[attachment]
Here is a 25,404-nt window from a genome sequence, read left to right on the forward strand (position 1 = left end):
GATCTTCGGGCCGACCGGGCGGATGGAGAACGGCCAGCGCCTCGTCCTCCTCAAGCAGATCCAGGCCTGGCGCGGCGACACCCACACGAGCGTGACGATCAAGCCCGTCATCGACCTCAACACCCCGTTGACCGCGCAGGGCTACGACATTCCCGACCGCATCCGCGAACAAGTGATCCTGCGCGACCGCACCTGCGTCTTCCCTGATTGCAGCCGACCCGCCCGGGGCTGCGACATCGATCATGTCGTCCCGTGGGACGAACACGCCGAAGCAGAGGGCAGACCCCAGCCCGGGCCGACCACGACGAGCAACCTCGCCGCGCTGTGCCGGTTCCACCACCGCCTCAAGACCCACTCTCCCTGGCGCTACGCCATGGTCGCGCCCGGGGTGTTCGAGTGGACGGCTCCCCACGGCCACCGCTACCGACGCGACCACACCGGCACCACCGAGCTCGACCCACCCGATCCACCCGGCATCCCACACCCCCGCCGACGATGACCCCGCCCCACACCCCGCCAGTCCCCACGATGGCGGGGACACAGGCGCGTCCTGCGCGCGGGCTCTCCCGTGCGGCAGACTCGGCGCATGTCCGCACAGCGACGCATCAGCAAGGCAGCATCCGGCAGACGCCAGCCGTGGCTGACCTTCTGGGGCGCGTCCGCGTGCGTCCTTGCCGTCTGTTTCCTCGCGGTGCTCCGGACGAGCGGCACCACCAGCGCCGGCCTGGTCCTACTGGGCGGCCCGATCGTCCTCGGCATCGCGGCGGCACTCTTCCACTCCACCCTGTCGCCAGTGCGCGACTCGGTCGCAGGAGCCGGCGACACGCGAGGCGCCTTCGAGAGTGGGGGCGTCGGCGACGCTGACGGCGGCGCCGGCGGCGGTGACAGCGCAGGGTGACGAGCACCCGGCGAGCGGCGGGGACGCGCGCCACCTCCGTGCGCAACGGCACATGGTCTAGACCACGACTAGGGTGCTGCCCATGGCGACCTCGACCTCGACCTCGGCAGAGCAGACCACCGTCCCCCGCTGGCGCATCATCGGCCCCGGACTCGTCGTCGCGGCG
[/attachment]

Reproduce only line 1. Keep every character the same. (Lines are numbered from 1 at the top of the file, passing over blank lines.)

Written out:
Here is a 25,404-nt window from a genome sequence, read left to right on the forward strand (position 1 = left end):